The Burgundy vineyard sounded the alarm last year, suspecting that bottles with Romanee-Conti labels were fake, the Dijon prosecutor's office said in a statement this week.
A few dozen of the suspect bottles were seized and tested by a French government lab. The analysis found a mediocre wine inside, masquerading as one that can sell for up to 9,000 euros ($12,000) a bottle.
Vintners from Burgundy said Wednesday that counterfeit wines often end up in China, where consumption of fine wine, especially French wine, is exploding and driving astronomical prices.
Earlier this month, police in several European countries raided 20 houses and offices, detaining several people for questioning. They turned up packaging that was used in the counterfeiting. France has asked for the extradition of two Italians who were arrested.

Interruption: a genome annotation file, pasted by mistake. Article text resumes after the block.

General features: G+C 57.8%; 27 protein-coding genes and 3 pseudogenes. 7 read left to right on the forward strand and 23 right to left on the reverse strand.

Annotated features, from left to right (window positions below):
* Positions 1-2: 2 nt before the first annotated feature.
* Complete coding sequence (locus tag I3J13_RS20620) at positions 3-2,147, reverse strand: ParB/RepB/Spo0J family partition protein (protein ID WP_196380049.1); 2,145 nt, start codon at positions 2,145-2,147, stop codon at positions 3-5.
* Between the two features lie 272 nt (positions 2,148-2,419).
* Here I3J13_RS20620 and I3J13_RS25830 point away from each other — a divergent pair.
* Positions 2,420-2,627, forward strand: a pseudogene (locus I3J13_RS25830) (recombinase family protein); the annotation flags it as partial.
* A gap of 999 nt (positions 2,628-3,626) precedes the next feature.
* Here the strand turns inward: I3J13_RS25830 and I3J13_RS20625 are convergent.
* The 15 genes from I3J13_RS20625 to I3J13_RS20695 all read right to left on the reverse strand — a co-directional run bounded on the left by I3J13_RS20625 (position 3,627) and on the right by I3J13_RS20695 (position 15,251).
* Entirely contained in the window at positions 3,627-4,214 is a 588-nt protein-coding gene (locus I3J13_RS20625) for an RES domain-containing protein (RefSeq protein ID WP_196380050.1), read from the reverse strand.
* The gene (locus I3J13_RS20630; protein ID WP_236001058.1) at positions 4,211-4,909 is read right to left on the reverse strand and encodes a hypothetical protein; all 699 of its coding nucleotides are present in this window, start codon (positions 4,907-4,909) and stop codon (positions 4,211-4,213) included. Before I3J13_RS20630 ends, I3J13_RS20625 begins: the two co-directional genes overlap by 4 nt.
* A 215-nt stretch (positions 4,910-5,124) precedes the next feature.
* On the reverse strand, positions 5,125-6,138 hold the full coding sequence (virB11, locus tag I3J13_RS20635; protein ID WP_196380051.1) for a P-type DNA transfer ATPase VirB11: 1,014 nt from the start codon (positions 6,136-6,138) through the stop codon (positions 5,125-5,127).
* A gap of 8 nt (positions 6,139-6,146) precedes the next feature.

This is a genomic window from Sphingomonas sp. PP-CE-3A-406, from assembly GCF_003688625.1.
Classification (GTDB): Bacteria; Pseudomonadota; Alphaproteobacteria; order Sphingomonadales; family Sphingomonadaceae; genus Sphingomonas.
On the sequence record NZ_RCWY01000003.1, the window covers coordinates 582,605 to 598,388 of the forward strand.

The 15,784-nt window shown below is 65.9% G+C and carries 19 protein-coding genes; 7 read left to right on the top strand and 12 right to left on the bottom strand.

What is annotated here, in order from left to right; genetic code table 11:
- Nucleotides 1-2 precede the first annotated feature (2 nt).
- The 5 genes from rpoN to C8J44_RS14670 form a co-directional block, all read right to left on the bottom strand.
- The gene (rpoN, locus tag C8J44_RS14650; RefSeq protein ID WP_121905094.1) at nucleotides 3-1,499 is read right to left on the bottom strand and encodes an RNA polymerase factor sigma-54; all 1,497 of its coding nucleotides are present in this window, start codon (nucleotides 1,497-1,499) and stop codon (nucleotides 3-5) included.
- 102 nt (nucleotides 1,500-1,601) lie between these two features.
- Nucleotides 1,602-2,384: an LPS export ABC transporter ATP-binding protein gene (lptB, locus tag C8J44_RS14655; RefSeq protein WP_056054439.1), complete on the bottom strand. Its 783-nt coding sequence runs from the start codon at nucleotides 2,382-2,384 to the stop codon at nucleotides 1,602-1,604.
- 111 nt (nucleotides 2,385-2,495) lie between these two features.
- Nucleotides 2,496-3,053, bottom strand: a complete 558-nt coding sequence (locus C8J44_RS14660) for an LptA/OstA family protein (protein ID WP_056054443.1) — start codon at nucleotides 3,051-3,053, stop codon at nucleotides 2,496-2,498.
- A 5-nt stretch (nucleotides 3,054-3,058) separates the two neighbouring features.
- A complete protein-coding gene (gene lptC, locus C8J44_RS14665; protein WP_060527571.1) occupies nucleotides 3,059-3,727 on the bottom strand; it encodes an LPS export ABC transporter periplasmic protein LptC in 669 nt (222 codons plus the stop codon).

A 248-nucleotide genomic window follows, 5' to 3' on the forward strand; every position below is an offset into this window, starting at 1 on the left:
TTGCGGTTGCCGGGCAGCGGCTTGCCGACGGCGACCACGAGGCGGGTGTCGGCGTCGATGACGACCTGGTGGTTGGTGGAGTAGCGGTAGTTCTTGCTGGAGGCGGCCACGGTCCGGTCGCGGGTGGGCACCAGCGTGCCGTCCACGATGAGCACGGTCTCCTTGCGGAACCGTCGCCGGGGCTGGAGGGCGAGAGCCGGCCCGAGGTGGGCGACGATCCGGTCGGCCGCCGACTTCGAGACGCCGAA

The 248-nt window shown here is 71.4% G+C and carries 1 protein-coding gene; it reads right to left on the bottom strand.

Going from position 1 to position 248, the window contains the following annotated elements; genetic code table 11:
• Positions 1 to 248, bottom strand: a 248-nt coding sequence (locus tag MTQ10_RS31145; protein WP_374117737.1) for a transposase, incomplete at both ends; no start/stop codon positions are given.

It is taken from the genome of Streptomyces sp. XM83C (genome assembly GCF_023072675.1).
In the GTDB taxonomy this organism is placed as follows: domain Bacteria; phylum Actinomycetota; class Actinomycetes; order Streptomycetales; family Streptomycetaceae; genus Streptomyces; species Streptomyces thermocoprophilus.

The prosecutor's office in Dijon, which is in Burgundy, says the network has sold at least 400 counterfeit bottles for a total of 2 million euros. In conjunction with law enforcement in other countries and Europol, it is still pursuing other suspects.
Europol said that while the first sales of the wine took place in Italy, the investigation so far has turned up links to Russia, Hong Kong, Belize and Switzerland.
Jean-Michel Guillon, the owner of Domaine Guillon & Fils in Gevrey-Chambertin, said many vintners worry about counterfeiting, but it is the highest-end wines that typically are targeted. Vineyards are getting more savvy, he added, using labels that have chemical additives that allow bottles to be traced more easily.